Why do we teach girls to aspire to marriage but don’t teach men the same?” 

We define masculinity in a narrow way.” 

What if boys and girls were raised not to link money to masculinity?”    

A man is as likely as a woman to be intelligent and creative.

Gender as it functions today is a great injustice.

I am angry. Gender as it functions today is a grave injustice. We should all be angry. Anger has a long history of bringing about positive change, but in addition to being angry, I’m also hopeful because I believe deeply in the ability of human beings to make and remake themselves for the better.

Other Quotes Outside Feminism By Chimamanda Ngozi Adichie

The single story creates stereotypes, and the problem with stereotypes is not that they are untrue, but that they are incomplete. They make one story become the only story.

We did that often, asking each other questions whose answers we already knew. Perhaps it was so that we would not ask the other questions, the ones whose answers we did not want to know.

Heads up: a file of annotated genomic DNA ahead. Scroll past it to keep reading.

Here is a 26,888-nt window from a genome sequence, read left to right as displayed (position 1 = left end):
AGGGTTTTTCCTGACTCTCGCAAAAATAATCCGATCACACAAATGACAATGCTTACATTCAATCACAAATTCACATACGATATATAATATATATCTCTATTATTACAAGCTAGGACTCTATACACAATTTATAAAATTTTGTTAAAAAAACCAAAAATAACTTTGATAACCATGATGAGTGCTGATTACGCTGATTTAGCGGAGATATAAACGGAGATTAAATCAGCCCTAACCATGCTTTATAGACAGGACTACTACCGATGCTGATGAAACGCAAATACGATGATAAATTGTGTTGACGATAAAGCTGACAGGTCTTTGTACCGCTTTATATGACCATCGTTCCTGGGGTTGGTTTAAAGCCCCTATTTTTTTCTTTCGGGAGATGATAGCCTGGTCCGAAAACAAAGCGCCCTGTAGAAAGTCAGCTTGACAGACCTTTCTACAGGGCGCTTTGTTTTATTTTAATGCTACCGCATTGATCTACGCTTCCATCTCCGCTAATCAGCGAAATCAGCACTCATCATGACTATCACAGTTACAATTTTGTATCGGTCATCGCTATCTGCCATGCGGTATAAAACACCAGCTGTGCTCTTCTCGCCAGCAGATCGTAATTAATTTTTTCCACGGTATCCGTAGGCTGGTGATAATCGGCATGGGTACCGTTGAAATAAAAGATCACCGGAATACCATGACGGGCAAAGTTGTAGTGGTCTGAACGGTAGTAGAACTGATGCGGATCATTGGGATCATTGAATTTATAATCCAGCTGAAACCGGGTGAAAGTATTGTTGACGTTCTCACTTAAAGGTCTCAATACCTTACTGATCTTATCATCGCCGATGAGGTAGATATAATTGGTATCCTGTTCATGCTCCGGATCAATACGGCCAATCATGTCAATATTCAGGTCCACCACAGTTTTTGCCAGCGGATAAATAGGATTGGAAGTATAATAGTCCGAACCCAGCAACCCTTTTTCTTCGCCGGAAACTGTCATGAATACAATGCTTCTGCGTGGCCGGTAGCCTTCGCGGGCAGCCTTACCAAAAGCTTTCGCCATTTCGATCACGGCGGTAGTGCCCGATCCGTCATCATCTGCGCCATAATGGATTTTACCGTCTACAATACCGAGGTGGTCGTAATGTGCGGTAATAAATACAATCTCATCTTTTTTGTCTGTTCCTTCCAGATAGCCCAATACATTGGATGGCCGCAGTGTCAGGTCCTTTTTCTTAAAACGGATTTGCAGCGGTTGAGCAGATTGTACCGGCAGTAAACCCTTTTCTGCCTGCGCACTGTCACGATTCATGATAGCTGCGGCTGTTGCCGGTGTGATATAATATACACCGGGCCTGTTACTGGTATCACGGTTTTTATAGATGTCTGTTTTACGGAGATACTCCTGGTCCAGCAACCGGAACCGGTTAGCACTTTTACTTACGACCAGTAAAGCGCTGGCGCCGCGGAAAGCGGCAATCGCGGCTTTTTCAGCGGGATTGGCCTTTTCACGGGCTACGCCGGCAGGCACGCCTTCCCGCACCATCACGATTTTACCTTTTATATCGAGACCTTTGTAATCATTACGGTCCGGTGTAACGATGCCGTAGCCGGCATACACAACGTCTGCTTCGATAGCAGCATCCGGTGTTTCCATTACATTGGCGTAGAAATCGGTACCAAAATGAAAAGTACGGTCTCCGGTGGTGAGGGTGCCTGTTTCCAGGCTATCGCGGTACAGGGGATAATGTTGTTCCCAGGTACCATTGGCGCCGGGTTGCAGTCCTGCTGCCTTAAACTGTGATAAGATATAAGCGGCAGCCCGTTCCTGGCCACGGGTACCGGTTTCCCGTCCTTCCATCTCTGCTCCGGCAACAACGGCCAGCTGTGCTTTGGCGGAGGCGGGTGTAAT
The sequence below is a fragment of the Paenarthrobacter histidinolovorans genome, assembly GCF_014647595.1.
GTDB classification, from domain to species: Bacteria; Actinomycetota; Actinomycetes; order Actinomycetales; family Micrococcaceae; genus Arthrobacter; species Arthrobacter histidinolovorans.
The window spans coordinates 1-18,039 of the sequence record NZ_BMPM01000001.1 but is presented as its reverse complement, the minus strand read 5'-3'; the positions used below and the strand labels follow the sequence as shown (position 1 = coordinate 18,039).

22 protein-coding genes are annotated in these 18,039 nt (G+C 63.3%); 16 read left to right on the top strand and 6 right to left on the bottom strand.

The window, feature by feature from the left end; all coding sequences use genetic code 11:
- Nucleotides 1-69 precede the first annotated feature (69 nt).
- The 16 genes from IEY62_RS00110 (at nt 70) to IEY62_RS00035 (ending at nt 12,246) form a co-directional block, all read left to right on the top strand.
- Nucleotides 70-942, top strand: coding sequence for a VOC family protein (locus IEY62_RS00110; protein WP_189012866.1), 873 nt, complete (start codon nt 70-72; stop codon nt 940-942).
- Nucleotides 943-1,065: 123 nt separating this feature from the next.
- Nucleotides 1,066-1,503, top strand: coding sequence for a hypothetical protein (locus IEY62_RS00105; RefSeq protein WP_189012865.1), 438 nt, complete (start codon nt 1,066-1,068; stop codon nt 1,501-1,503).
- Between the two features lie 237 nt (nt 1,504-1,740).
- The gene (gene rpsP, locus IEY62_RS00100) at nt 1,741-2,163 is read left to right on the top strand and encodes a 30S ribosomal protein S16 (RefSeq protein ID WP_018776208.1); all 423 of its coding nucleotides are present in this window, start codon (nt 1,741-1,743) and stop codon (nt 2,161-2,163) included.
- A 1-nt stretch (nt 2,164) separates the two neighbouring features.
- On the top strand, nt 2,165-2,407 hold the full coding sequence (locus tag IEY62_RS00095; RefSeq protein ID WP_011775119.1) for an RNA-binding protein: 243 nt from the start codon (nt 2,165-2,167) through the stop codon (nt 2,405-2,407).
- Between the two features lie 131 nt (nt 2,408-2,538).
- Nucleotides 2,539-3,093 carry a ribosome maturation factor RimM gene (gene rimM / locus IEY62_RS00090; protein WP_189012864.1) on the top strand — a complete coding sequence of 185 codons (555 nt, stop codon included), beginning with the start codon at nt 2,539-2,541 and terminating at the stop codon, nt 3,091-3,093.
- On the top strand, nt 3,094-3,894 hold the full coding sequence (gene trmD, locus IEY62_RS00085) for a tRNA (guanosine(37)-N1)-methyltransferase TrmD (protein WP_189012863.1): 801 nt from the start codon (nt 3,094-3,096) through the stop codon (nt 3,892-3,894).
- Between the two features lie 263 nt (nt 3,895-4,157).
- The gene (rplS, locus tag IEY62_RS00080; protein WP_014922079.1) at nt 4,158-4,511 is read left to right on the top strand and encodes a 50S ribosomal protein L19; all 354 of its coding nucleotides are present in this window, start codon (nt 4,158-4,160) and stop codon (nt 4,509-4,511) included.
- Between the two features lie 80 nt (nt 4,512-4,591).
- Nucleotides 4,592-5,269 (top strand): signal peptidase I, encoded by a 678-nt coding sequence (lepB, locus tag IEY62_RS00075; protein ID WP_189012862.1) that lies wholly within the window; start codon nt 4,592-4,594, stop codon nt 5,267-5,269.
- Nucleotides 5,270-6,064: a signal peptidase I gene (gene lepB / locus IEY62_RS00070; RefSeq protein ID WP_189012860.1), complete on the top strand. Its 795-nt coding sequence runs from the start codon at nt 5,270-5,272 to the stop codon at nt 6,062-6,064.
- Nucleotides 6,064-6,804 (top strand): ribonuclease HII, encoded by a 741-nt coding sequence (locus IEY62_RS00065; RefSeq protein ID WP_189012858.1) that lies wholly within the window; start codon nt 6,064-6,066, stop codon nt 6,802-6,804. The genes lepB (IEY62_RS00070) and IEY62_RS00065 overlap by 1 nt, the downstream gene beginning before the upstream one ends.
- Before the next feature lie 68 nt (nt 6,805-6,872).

Power is the ability not just to tell the story of another person, but to make it the definitive story of that person.


Oppression Olympics is what smart liberal
Americans say to make you feel stupid and to make you shut up. But there IS an oppression olympics going on. American racial minorities – blacks, Hispanics, Asians and Jews – all get shit from white folks, different kinds of shit but shit still. Each secretly believes that it gets the worst shit. So, no, there is no United League of the Oppressed. However, all the others think they’re better than blacks because, well, they’re not black.”

I recently spoke at a university where a
student told me it was such a shame that
Nigerian men were physical abusers like the
father character in my novel. I told him that I
had recently read a novel called American
Psycho,and that it was a shame that young
Americans were serial murderers.

Dear Non-American Black, when you make the choice to come to America, you become black. Stop arguing. Stop saying I’m Jamaican or I’m Ghanaian. America doesn’t care.”

And it’s wrong of you to think that love leaves room for nothing else. It’s possible to love something and still condescend to it.